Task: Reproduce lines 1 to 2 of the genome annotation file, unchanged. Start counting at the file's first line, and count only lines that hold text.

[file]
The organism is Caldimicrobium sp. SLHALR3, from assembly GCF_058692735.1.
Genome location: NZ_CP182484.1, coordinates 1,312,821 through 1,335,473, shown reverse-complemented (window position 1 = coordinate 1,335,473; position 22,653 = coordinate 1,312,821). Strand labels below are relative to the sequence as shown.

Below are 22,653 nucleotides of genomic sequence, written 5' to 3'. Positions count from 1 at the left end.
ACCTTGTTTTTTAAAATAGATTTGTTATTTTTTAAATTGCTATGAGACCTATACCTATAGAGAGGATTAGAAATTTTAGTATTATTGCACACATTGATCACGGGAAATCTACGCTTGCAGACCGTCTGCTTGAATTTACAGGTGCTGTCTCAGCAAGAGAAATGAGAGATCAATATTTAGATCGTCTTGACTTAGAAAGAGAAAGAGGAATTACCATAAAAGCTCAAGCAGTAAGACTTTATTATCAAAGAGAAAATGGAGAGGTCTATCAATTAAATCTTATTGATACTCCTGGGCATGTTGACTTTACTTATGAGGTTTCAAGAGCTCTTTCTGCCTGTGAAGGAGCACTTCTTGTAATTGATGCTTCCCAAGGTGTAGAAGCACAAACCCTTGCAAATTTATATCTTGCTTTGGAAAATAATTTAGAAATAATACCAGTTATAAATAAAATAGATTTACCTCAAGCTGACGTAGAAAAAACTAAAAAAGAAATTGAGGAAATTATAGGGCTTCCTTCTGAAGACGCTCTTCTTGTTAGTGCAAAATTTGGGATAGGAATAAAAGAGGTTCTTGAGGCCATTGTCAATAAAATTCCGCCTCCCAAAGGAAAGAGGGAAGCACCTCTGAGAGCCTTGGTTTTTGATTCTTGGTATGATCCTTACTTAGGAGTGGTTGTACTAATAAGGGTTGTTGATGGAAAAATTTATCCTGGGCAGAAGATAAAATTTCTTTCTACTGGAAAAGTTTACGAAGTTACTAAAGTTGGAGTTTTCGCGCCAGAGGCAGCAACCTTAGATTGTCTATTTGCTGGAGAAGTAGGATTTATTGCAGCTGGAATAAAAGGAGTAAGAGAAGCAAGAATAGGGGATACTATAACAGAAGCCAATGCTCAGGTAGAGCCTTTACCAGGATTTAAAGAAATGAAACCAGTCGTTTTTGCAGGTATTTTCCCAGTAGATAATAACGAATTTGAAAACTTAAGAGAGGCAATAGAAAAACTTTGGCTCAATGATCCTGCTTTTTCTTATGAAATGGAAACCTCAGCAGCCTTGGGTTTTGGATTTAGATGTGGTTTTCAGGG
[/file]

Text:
The organism is Caldimicrobium sp. SLHALR3, from assembly GCF_058692735.1.
Genome location: NZ_CP182484.1, coordinates 1,312,821 through 1,335,473, shown reverse-complemented (window position 1 = coordinate 1,335,473; position 22,653 = coordinate 1,312,821). Strand labels below are relative to the sequence as shown.